04:00 PM ET, May 23rd, 2012
12:30 PM ET, May 22nd, 2012
Also creepy-sounding, but not actually harmful or especially weird: sodium stearoyl lactylate, xanthan gum, soy lecithin and more. Read 6 scary-sounding food additives – and what they really are
A bit more on Transglutaminase (a.k.a. "meat glue") from the smart folks at the French Culinary Institute's blog "Cooking Issues"
08:30 AM ET, May 21st, 2012
04:45 PM ET, May 18th, 2012
04:00 PM ET, May 18th, 2012
It took Jay Rayner around 700 words to lay waste to a Russian empire. In a blistering review of famed Moscow restaurateur Arkady Novikov's eponymous London outpost this past February, the Observer critic pronounced the establishment so "astoundingly grim you want to congratulate the kitchen on its incompetence" and compared its cuisine to cheap Chinese food. He was just getting warmed up.
“And so my advice to you. Don't go to Novikov. Keep not going. Keep not going a lot," Rayner wrote. "In a city with a talent for opening hateful and tasteless restaurants, Novikov marks a special new low. That's its real achievement.”
Harsh words, but for a professional restaurant critic, this was par for the course. As with any creative medium, the culinary arts are subjected to critical judgments. With the good, comes the bad. Or in the case of Novikov, the “very, very bad.”
03:00 PM ET, May 18th, 2012
Warning: The following contains minor spoilers for "The Avengers."
Odds are if you had never heard the word "shawarma" before this month, you have by now.
Towards the end of the box office juggernaut "The Avengers," Iron Man - played by Robert Downey Jr. - asks the rest of the superhero team if they've ever tried shawarma because he heard there is a good restaurant for it nearby.
In an extra scene that hardcore fans know was shot mere weeks ago, we witness Thor, Captain America, Bruce Banner and the rest of the heroic clan quietly enjoying shawarma after casually saving the world.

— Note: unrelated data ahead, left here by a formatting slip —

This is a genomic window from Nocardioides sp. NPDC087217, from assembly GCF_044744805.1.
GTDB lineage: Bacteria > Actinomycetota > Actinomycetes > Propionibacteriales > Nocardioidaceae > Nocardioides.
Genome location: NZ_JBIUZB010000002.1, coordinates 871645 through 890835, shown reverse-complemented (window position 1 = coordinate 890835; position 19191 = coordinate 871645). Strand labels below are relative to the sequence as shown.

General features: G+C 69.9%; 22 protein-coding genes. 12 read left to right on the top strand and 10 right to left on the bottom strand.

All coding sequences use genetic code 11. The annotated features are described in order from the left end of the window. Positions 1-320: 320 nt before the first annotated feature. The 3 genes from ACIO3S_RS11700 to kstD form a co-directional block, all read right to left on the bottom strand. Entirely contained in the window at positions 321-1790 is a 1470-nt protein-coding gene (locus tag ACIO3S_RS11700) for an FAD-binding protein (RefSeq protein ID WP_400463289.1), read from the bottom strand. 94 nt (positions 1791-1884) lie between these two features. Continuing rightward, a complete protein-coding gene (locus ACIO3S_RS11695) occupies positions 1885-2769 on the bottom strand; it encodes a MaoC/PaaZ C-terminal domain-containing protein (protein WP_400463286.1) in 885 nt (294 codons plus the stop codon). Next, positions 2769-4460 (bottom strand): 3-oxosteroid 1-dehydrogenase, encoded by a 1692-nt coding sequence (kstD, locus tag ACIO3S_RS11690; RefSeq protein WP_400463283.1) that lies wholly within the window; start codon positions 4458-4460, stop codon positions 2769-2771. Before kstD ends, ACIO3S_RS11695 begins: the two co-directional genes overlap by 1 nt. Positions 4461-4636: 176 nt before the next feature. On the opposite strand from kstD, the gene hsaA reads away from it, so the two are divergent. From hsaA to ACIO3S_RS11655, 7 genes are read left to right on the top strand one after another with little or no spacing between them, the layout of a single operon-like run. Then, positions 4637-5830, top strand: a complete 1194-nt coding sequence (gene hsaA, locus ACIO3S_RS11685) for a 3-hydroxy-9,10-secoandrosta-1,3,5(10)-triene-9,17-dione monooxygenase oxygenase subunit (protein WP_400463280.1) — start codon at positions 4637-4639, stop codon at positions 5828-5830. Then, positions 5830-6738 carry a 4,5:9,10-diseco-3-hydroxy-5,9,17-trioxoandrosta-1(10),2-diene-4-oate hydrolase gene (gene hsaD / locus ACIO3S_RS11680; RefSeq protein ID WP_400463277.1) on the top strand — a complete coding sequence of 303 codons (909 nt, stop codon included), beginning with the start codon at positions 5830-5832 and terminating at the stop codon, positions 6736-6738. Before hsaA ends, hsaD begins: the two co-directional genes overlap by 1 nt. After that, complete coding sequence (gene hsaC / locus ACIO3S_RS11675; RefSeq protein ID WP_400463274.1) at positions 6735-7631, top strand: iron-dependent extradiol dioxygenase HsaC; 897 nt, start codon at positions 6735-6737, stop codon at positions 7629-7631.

09:45 PM ET, May 15th, 2012
Debate continues over the methodology behind foie gras - a creamy delicacy created by deliberately overfeeding ducks or geese to enlarge their livers. A ban on food products that are made as a result of force-feeding animals goes into effect in California on July 1, but some chefs are protesting. Eatocracy's Sarah LeTrent spoke with CNNI's Pauline Chiou about the controversy surrounding the practice.
Previously - Foie gras laws causing a flap with California chefs
12:45 PM ET, May 15th, 2012
Chefs with Issues is a platform for chefs and farmers we love, fired up for causes about which they're passionate. Michael Anthony is the chef-partner at New York City's Gramercy Tavern. Last week, he received the James Beard Award for Best Chef NYC - but he almost didn't live to see that day.
In late October of last year, I underwent open heart surgery. There was no warning, no history of disease, no serious abuse that led the inner lining of my ascending aorta to tear. Sometimes things just break.
While attending a signing for the Eleven Madison Park Cookbook, I began experiencing chest pain. As I think anyone else my age (early 40s) would feel in that moment, I was in complete disbelief. I was both embarrassed that I might pass out and concerned that whatever I was experiencing might keep me from celebrating my colleagues’ big moment. After a quick exit, I returned to Gramercy Tavern. I knew something was seriously wrong.
05:00 PM ET, May 11th, 2012
5@5 is a daily, food-related list from chefs, writers, political pundits, musicians, actors, and all manner of opinionated people from around the globe.
Editor's Note: Lara Creasy is the Beverage Director at The Optimist and Oyster Bar at The Optimist in Atlanta, Georgia. She's also the beverage director at JCT Kitchen & Bar in Atlanta and No. 246 in Decatur, Georgia.
Modern Americans think of punch as a quick, cheap beverage to throw together and serve at a baby shower, with ginger ale and sherbet on the list of potential ingredients.
But, punch is actually a cocktail of great historical significance, hugely popular in Colonial America and 18th century Europe. Many recipes from that era survive to this day, and are still delicious.
Originating in India, punch actually derives its name from the Hindu word "panch," which means five. Classic punch always has five ingredients or elements, and it can actually be quite boozy, complex and wonderful.
If you’re brainstorming ideas of something fun to serve at your Mother’s Day brunch this weekend, or by the pool this summer, just keep these five basic building blocks in mind, and let your imagination go wild.
If your friends and family snicker, just remind them that Benjamin Franklin drank punch.
The Five Elements of Punch